In the interest of full disclosure, I've been a fan of virtually everything I've read of Rob Bell's thus far. In past books, he's fearlessly tackled a host of thorny issues with wit, wisdom and perspective - however, Love Wins is not one of those books.
In Love Wins Bell ambitiously strives - but overreaches - in an attempt to distance the Judeo-Christian tradition of hell, including its eternal punishment in fire, with a creator God who loved the world so much that He sent His only son in the person of Jesus to redeem it.
Ultimately, Bell purports several provocative ideas including: his belief that the biblical concept of hell may or may not be a real place; if hell is a real place there will likely be ample opportunity for the "damned" to work their way out of it once they're there after death and that it's much more important to focus and strive to correct the hell on earth we all see (e.g. child abuse, human trafficking, rape, genocide, famine...etc.).
Without getting down into the theological weeds on these issues, there are several problems that Bell creates within his arguments that undermine his ability to persuade, namely:
1.) Gross Overuse and Abuse of the Socratic Method: I recognize the fact that Socrates was one of the world's greatest teachers because he asked his students questions that intended them to think and solve for themselves. However, as a former reporter, I also know the concept of "tyranny of the questioner" where someone assaults a concept with an incessant barrage of questions with no intent of actually seeking answers but only trying to raise doubts - Bell's book clearly falls into the latter category. In the first chapter alone, I counted 85 such questions that Bell posed before I stopped counting. It seems that Bell is intoxicated with the Socratic method, but at some point the asker needs to start answering their own questions.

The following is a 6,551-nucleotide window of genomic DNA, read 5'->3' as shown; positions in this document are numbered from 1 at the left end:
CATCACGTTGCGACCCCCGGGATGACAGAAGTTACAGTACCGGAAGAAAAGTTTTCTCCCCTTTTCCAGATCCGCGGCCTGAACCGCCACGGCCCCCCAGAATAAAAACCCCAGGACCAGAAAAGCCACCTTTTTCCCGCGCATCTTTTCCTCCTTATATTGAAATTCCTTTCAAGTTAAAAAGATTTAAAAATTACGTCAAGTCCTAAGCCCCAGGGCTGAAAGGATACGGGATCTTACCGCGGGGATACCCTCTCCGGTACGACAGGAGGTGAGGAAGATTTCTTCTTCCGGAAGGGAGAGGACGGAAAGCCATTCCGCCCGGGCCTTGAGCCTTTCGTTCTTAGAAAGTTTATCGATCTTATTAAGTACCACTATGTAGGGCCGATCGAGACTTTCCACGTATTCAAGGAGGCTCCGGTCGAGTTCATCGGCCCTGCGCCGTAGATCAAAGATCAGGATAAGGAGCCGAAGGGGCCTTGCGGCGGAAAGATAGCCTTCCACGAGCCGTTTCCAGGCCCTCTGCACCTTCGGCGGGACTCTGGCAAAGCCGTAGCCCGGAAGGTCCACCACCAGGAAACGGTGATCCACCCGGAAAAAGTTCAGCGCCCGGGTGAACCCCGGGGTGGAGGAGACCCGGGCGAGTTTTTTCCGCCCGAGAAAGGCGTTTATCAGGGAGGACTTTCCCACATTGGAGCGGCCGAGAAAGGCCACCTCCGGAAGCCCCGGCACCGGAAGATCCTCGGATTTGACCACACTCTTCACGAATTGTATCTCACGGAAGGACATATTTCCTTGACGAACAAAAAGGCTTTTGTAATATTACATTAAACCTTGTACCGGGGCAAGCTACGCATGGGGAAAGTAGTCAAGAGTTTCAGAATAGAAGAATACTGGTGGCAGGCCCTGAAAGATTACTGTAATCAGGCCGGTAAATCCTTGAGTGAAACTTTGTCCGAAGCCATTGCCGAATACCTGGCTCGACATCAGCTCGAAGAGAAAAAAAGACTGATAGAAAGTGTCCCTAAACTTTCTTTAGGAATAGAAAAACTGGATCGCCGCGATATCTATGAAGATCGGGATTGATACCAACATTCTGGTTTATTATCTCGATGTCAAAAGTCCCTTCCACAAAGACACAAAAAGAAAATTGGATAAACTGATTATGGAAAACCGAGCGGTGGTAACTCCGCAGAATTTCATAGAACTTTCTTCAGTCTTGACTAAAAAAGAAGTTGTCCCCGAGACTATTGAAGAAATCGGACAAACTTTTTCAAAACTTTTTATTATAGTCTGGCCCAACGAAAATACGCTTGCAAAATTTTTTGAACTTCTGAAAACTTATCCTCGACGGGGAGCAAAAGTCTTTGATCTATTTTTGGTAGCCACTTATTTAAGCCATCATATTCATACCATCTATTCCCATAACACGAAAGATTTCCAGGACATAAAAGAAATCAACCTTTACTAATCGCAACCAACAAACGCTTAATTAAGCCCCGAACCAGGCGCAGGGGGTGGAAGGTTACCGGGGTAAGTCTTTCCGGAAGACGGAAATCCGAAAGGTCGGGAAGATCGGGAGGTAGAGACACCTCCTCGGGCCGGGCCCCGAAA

2.) Cherry Picking Information: This is a problem that plagues scientific researchers who must examine and present all the data that a study generates, regardless of where that data leads - even when the data contradicts the study's hypothesis or researcher's beliefs. In Love Wins, Bell succumbs to this very problem by choosing a select handful of biblical passages out of context; exploring the ambiguity around possible translation errors and then uses that ambiguity as support for his premises - ignoring dozens of other clear, contextual passages that counter him. Bell's arguments would have been more compelling and convincing had he selected tougher scriptures within proper context.
3.) Use of Underdeveloped Arguments: Bell posits a variety of positions in defense of his underlying premises, but some are not fully developed and undermine his main points. For instance, Bell writes the following on page 107:
"...given enough time, everybody will turn to God and find themselves in the joy and peace of God's presence. The love of God will melt every hard heart, and even the most 'depraved sinners' will eventually give up their resistance and turn to God."That sounds really good, but it raises one question that Bell completely ignores - namely, can Satan be reconciled back to God too? I would think that the devil was among one of the most "depraved sinners." In fact, Jesus called Lucifer the father of lies and a murderer from the beginning - that sounds like a bad dude. But Bell's avoidance of that extreme, yet logical extension of his own argument of ultimate grace for all even to the worst-of-the-worst, erodes the strength of his key premise.
When it's all said and done, I'm left wondering whether or not Bell really believes what he wrote in Love Wins because it's not that well-written and appeals much more to sentimentality than doctrinal truth. However, one thing is certain - the controversy of Love Wins is driving its sales as it continues to be a best-seller on multiple lists. Apparently "Bell Wins"...ultimately